delivered the opinion of the court:
A jury in the county court of Cook county found plaintiff in error guilty of violating the Medical Practice Act. A fine of $200 was assessed against him. The Appellate Court affirmed the judgment and the cause is here on writ of error.
The information consisted of four counts. The first charged defendant with unlawfully making diagnosis of human ills. The second charged him with treatment of a supposed ailment, the third, with suggesting or recommending treatment, and the fourth, with maintaining an office for the treatment of human ailments, all without being possessed of a license so to do. He first urges that the trial court should have quashed the information on the ground that it insufficiently charged a crime. This contention is without merit. The information in each count charged him with, on the 19th day of March, 1943, violating section 24 of the Medical Practice Act, setting out wherein such violations lay. , People v. Brown, 336 Ill. 257, *587cited by him, does not aid him. In that case the information was in the words of the statute, which did not define the crime or the acts composing it, and since the information did not inform the accused of the charge against him, it was not sufficient to sustain the conviction.
It has been repeatedly held by this court that an information is sufficient if it is specific enough to notify the accused of the charge he is to meet and to enable him to prepare his defense. (People v. Shaver, 367 Ill. 339; People v. Westerdahl, 316 Ill. 86; People v. Love, 310 Ill. 558.) Other cases in which informations very similar in form to the one under consideration here were held sufficient are People v. Moe, 381 Ill. 235; People v. Paderewski, 373 Ill. 197, and People v. Spencer, 369 Ill. 57.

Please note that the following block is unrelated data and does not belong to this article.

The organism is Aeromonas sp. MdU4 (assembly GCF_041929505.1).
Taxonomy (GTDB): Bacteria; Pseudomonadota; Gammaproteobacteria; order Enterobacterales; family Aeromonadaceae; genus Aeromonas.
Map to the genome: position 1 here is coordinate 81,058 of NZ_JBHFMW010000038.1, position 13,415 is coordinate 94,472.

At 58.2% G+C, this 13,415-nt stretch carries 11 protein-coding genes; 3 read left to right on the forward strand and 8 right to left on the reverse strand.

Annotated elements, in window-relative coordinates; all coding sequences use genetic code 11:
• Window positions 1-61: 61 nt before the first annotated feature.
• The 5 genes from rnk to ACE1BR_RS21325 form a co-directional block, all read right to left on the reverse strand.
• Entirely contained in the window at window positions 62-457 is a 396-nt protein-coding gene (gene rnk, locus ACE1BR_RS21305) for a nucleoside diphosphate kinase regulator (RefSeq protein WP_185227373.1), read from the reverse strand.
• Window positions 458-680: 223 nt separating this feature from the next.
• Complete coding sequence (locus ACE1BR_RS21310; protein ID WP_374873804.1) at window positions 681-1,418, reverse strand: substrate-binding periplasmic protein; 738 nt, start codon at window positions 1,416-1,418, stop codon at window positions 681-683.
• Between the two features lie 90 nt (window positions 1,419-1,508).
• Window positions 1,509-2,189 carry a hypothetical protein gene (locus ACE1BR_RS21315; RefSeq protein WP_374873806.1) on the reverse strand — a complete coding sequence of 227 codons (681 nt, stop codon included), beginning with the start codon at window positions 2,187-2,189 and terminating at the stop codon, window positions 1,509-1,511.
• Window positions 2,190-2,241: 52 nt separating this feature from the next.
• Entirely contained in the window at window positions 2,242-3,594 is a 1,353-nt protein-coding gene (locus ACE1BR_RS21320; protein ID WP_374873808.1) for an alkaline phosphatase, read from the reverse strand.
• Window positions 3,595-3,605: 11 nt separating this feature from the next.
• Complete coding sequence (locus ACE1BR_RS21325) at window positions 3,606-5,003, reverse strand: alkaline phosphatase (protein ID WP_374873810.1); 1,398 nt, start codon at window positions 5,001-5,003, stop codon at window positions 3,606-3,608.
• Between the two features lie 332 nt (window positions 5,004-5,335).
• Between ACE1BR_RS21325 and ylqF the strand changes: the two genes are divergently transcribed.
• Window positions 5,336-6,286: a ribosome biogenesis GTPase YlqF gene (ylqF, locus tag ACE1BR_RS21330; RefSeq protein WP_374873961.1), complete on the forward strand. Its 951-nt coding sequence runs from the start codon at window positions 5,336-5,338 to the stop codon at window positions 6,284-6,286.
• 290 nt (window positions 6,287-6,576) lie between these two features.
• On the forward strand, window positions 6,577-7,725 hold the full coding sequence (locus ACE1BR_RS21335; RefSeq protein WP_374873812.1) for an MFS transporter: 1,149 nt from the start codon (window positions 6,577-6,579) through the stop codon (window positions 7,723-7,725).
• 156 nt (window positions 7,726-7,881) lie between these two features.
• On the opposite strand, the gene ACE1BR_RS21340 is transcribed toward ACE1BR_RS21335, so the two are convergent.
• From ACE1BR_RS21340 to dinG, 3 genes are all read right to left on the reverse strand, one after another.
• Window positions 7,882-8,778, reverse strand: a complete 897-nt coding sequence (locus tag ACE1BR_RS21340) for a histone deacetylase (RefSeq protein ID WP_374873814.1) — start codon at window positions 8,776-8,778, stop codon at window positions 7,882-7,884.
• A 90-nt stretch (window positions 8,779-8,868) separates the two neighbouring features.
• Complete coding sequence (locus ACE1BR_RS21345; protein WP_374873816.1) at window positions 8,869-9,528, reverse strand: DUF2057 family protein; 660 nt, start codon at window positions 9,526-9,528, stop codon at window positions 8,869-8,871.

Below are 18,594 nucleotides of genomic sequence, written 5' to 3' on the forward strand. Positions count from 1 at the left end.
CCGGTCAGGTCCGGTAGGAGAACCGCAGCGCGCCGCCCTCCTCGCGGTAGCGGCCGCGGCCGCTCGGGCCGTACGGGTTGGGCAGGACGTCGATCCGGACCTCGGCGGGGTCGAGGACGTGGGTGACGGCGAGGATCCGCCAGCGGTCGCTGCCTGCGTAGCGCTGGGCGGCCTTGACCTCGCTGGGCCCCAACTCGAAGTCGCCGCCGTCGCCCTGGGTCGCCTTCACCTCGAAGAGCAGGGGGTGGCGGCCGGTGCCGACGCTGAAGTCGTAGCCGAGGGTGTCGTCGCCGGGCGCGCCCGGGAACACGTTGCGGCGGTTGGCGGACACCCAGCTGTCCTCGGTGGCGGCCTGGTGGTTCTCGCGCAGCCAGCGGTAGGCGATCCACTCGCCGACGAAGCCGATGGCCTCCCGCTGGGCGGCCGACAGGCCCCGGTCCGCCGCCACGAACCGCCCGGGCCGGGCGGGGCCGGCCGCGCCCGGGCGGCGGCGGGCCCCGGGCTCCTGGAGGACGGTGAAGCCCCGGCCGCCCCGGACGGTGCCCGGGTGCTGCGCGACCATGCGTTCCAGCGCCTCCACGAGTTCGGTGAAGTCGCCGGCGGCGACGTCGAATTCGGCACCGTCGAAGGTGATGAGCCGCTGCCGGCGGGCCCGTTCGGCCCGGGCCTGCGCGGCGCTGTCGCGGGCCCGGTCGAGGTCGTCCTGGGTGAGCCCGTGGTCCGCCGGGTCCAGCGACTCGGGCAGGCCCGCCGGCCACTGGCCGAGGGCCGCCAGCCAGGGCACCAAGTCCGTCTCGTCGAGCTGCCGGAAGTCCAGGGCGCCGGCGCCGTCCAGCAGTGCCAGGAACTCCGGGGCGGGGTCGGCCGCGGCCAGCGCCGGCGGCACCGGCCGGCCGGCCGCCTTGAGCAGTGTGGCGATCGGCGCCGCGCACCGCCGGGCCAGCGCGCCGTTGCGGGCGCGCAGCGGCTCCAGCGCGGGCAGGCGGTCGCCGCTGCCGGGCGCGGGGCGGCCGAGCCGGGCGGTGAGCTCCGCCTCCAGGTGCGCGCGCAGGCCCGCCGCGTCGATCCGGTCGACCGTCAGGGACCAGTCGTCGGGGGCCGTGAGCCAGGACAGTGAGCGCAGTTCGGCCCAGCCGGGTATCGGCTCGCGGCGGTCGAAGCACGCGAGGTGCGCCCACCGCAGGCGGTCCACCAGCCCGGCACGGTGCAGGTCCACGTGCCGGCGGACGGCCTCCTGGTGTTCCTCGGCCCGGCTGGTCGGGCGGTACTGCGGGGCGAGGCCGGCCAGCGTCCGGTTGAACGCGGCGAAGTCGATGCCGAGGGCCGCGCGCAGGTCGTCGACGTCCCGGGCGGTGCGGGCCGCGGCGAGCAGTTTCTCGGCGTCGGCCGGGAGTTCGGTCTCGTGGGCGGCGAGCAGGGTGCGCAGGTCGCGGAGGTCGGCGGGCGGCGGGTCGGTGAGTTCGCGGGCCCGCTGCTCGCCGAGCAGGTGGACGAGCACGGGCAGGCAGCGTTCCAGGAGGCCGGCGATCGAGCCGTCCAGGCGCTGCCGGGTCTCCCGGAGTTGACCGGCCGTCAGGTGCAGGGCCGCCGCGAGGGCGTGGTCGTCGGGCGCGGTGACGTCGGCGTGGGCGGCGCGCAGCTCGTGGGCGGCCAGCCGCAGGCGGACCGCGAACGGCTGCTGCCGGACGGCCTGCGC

Plaintiff in error also argues that the trial court erred in directing a sealed verdict and permitting separation of the jury without his consent, and denying him the right to poll the jury. Rule 38 of this court requires the party seeking a review to furnish a complete abstract of record referring to pages of the record by numerals on the margin. We do not find, in the abstract, an order of court directing the jury to return a sealed verdict nor do we find any objection by plaintiff in error to the entry of such an order. As this court has said, so frequently as tó'require no citation, it will not examine the record to find errors assigned by the appellant not contained in the abstract. The trial court is presumed to have performed its duty in respect to the separation of the jury before returning its verdict. If any irregularity occurs, it is incumbent upon the one affected thereby, who has objected thereto, to introduce his objection into the record by bill of exceptions. People v. Meyer, 331 Ill. 608; McKinney v. People, 2 Gilm. 540.
It is next contended the verdict is contrary to the law and the evidence. That plaintiff in error did not have a license to practice the treatment of human ailments without *588the use of medicine or surgery in Illinois, was proved. No question is raised on that phase of the proof. The proof also is that he gave one Klein a diathermy treatment and a pill to take with water for his alleged gall-bladder ailment. While he contradicts this evidence, its truth was a question of fact for the jury. There is no reason on this record why this court should substitute its judgment for that of the jury. People v. Barrett, 261 Ill. 232; Bonardo v. People, 182 Ill. 411.
There is no prejudicial error in the record. The judgment of the Appellate Court is áffirmed.